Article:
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  • A child receives a remote class in Mexico City, Jan. 11, 2020.

    A child receives a remote class in Mexico City, Jan. 11, 2020. | Photo: Twitter/ @JornadaEdomex

Published 11 January 2021
Opinion

The return to face-to-face learning will take place when subnational authorities define a "green light" in their territories.

Mexico's Education Minister Esteban Moctezuma Sunday informed that the new school year will resume remotely due to the current COVID-19 surge.

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"We are working to achieve a safe return to classrooms. Student community's health and safety are priorities for the government," Moctezuma assured.

On Monday, over 25 million elementary students nationwide assisted the "Learn at Home" television program, an initiative created by the government to keep classes going amid the pandemic.

Meanwhile, college and high school students will continue to receive online sessions until the end of their academic semester on January 29.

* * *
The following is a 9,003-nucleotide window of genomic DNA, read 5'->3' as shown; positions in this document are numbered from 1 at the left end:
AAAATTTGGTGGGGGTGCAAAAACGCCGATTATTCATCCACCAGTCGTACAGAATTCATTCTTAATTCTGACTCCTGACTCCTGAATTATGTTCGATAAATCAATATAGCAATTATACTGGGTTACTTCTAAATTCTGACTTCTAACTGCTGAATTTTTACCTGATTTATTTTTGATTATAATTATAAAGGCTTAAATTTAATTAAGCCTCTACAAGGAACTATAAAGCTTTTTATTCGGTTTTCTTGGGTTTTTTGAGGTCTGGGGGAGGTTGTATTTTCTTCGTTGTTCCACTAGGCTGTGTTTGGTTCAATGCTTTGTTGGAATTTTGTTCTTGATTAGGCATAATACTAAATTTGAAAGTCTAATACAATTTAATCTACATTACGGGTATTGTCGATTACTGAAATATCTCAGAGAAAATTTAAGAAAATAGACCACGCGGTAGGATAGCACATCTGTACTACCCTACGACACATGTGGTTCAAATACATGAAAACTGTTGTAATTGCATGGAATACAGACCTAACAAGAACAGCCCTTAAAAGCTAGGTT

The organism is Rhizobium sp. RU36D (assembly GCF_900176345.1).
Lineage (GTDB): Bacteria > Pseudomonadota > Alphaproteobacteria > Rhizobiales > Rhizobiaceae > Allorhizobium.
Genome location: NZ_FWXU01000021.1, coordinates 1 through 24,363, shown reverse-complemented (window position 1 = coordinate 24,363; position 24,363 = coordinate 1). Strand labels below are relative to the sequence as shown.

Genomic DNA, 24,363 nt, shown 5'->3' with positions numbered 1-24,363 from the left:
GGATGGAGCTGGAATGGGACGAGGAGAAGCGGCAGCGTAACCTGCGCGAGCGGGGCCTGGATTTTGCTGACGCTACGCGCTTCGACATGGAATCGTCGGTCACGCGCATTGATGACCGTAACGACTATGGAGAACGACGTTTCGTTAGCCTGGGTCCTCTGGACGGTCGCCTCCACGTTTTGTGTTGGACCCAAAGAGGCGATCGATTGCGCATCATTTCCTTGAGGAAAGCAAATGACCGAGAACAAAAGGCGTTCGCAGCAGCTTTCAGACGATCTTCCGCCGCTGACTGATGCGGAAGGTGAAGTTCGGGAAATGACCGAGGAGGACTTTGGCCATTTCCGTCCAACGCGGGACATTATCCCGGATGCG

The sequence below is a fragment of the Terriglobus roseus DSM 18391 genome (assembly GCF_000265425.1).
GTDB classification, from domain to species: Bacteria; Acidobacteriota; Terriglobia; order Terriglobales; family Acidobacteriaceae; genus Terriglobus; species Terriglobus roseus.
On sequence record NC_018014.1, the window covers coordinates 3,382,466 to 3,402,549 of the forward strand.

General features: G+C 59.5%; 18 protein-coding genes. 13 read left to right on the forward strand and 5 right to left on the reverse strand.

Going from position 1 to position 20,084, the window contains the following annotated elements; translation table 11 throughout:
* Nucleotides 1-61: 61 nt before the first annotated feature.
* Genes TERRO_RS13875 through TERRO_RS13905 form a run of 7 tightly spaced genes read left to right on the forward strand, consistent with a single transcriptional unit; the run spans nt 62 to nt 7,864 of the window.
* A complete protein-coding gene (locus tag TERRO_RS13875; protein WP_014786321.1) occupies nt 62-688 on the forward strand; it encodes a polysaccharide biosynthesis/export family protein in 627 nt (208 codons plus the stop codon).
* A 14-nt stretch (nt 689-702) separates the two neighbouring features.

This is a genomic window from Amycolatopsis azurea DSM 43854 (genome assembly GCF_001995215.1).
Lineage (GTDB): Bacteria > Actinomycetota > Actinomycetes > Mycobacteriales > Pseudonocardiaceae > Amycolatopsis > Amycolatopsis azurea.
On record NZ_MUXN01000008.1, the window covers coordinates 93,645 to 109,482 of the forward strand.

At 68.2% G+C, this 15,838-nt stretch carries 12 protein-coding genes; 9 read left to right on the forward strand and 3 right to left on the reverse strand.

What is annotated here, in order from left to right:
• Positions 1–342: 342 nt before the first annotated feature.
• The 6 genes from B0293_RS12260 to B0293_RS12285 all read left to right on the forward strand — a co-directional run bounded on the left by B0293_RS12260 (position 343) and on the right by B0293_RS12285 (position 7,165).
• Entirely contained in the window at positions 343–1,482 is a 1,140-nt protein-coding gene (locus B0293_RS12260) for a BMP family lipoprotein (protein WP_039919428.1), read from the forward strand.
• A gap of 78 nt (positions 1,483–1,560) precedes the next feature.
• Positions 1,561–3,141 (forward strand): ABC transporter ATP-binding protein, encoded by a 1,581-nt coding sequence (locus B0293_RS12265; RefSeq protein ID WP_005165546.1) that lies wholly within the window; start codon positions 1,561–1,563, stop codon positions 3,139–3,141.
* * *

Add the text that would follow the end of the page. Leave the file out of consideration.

"The educational system is prepared to begin face-to-face classes when the time comes, respecting the health measures," Moctezuma said, assuring that the return to face-to-face learning will take place when subnational authorities define a "green light" in their territories.

"We will work without hesitation, but without risks, providing every child security and access to a quality education,"  he added.

On Saturday, the Health Ministry reported 16,105 new cases, which is a new record of daily infections. In Mexico City, which is the current epicenter of the pandemic, 90 percent of intensive care beds are occupied.

Authorities expect that the epidemiological situation will improve in the coming weeks due to the first anti-COVID-19 vaccines' application among high-risk populations. So far, about 75,000 doses have been administered nationwide.

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